Mechanical VTE prophylaxis in critical care. Part 2

Yaseen Arabi, Roman Jaeschke

Related McMaster Perspective episodes

Arabi Y, Jaeschke R. Mechanical VTE prophylaxis in critical care. Part 1. McMaster Textbook of Internal Medicine. Published March 13, 2019.


Arabi YM, Al-Hameed F, Burns KEA, et al; Saudi Critical Care Trials Group. Adjunctive Intermittent Pneumatic Compression for Venous Thromboprophylaxis. N Engl J Med. 2019 Feb 18. doi: 10.1056/NEJMoa1816150. [Epub ahead of print] PubMed PMID: 30779530.
PROTECT Investigators for the Canadian Critical Care Trials Group and the Australian and New Zealand Intensive Care Society Clinical Trials Group, Cook D, Meade M, Guyatt G, et al. Dalteparin versus unfractionated heparin in critically ill patients. N Engl J Med. 2011 Apr 7;364(14):1305-14. doi: 10.1056/NEJMoa1014475. Epub 2011 Mar 22. PubMed PMID: 21417952.

Roman Jaeschke, MD, MSc: Good morning. I would like to welcome our guest again, Doctor Yaseen Arabi. Last time we talked about major points from the study on the use of deep vein thrombosis (DVT) prophylaxis in the critically ill. If you do not mind, maybe you could tell us more details about what you have found.

Yaseen Arabi, MD: Incident proximal DVT was found in about 3.5% of patients in both groups. I think we should keep that in mind as part of the bigger picture of the whole burden of venous thromboembolism (VTE) that we found in both groups. If you take all cases of DVT and pulmonary embolism, they accounted for almost 9% or 10% of the patient population. It was really substantial. [And it was among] patients who were already receiving pharmacologic prophylaxis. This is an important message.

We found that the use of adjunctive pneumatic compression devices did not prevent DVT when it was added to pharmacologic prophylaxis. It did not affect incident or prevalent DVT. We did multiple sensitivity analyses because we used different definitions for incident DVT, starting on day 1, 2, or 3 in the intensive care unit (ICU). All showed consistent results.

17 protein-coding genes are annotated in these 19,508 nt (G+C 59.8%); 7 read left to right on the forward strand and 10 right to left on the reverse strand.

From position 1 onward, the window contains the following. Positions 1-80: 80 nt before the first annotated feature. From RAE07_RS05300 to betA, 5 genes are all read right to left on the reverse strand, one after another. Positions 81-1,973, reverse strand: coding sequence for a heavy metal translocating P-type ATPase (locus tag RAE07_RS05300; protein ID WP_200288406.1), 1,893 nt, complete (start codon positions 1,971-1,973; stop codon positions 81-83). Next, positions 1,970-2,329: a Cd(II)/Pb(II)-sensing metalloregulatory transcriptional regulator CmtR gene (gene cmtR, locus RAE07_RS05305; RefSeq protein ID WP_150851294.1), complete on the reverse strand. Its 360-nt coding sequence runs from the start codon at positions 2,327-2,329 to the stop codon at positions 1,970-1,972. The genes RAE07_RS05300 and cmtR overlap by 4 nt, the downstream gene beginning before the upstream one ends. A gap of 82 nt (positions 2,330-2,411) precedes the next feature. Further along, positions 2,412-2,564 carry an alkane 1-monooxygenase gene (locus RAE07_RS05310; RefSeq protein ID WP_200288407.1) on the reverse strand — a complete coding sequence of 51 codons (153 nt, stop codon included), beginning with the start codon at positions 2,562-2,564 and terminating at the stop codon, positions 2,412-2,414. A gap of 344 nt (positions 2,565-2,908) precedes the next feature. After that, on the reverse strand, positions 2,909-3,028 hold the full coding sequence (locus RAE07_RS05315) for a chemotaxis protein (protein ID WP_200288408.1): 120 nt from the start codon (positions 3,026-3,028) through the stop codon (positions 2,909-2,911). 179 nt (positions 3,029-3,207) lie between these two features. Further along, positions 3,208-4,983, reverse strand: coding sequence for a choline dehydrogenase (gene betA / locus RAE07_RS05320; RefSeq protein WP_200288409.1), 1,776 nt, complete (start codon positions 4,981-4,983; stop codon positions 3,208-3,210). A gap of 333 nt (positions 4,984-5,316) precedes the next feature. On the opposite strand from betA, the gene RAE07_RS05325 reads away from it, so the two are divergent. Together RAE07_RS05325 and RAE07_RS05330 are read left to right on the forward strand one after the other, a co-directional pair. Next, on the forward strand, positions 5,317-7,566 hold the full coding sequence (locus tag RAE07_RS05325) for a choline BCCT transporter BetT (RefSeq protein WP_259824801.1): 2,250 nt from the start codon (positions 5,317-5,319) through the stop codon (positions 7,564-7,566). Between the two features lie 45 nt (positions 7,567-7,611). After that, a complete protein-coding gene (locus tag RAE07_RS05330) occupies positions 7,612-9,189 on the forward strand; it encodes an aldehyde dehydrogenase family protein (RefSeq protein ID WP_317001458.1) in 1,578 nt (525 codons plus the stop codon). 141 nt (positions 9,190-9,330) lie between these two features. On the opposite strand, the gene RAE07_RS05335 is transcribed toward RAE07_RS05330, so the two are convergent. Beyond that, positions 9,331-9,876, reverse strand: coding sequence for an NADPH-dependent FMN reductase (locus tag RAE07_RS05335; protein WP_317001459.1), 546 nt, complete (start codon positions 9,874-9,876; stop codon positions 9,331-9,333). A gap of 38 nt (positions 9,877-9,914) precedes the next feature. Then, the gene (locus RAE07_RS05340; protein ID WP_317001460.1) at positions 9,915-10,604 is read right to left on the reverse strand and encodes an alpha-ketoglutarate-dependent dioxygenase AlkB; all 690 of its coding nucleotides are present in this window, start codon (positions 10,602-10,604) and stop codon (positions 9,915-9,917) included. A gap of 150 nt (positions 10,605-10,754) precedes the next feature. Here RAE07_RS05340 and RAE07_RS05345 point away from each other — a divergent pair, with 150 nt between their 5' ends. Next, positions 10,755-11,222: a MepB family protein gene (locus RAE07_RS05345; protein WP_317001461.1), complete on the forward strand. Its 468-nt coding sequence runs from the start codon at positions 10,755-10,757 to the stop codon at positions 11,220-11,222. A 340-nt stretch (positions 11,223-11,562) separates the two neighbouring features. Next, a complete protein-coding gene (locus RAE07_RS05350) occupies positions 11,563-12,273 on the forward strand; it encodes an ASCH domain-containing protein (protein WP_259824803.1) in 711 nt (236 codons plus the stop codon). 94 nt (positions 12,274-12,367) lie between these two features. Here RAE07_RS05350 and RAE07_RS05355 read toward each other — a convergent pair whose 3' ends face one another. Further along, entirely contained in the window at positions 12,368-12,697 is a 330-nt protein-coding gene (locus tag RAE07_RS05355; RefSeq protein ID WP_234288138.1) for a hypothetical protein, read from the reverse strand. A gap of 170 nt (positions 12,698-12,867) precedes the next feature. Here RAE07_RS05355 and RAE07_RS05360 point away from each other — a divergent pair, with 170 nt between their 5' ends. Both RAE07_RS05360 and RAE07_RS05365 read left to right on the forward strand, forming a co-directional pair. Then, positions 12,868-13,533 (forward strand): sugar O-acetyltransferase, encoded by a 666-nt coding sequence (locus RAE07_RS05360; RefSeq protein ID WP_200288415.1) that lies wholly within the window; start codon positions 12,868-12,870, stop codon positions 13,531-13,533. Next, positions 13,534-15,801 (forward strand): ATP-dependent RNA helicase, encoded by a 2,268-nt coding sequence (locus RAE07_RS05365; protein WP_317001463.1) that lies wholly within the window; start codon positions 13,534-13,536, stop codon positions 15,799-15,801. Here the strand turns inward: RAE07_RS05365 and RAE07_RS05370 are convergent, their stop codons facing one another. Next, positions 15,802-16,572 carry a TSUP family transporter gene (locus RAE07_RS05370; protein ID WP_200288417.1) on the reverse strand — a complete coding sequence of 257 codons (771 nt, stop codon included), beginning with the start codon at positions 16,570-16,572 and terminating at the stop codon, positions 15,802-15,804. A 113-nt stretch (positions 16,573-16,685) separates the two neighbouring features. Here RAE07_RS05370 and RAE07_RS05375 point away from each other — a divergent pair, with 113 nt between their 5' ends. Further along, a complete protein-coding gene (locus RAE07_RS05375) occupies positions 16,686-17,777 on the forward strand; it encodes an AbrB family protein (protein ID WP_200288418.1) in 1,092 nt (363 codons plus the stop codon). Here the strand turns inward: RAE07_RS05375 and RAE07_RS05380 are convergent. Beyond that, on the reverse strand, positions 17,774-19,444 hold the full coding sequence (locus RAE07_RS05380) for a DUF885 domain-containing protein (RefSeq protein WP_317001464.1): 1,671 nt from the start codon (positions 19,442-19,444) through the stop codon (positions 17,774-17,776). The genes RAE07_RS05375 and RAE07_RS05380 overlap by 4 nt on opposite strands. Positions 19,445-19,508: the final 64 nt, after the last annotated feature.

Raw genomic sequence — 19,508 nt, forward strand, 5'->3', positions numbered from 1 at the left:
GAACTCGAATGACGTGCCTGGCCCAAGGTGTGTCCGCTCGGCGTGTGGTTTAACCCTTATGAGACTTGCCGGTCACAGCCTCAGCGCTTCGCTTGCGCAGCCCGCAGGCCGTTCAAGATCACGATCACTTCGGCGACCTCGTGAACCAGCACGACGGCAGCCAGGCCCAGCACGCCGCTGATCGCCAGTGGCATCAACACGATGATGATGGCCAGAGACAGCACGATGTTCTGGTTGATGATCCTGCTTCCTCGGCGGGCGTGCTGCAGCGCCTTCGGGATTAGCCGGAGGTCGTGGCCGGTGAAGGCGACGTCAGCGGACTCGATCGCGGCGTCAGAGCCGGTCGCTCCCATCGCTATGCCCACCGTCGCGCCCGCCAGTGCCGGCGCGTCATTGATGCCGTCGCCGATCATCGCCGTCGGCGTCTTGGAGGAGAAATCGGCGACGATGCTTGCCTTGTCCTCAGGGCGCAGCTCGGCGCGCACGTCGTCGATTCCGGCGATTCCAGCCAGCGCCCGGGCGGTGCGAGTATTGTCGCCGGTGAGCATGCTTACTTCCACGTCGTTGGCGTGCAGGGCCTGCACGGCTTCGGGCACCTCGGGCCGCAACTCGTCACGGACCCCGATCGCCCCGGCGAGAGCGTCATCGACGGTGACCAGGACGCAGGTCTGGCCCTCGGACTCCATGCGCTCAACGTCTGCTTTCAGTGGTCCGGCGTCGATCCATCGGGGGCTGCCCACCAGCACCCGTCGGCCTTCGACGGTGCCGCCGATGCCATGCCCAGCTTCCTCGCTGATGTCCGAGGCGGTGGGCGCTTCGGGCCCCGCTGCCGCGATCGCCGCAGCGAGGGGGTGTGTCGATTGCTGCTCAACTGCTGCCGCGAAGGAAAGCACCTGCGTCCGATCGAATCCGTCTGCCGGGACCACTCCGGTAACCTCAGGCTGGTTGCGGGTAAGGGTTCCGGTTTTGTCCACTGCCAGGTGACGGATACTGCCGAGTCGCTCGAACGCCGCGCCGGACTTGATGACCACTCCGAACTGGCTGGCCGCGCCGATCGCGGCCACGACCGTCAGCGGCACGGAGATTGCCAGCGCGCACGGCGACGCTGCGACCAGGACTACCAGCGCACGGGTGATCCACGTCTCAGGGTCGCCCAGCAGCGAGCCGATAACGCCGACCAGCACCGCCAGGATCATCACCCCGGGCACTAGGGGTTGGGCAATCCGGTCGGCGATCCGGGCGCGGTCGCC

We also looked at safety outcomes. Mortality was not different. Skin ulceration was not different between the two groups. There were no serious adverse events.

In some studies pneumatic compression devices have been also shown to increase venous return and cardiac output, especially in postoperative patients and under spinal anesthesia, for example. So one of the questions that we looked at was whether there were any hemodynamic effects of using pneumatic devices, and we found none. There was no difference in the cardiovascular Sequential (Sepsis-related) Organ Failure Assessment (SOFA) score, doses of vasopressors during hospital stay, or fluid intake. No difference at all.

Roman Jaeschke: Amazing amount of data and amazing amount of work that it took to collect all this. If I could come back to the statement on prevalent DVT: If I understand correctly, when you did the first ultrasound examination between days 0 and 2, you have found that over 3% of people had unrecognized thrombosis. I presume we either had not noticed it or it had been truly asymptomatic. Were you surprised by that frequency?

Yaseen Arabi: I was surprised, [although] it has been shown in other studies previously; for example, the PROTECT (Prophylaxis for Thromboembolism in Critical Care Trial) showed a similar prevalence of DVT. The terminology that we used in the study of “prevalent DVT” and “incident DVT” is for practical reasons, but I think the assumption that all these are preexisting cases of DVT may not be fully true. If somebody has been in the ICU for 48 hours, they could easily develop DVT during these 48 hours. In fact, we know some patients develop DVT within a few hours. And that is why as one of our secondary outcomes we looked at all cases of DVT.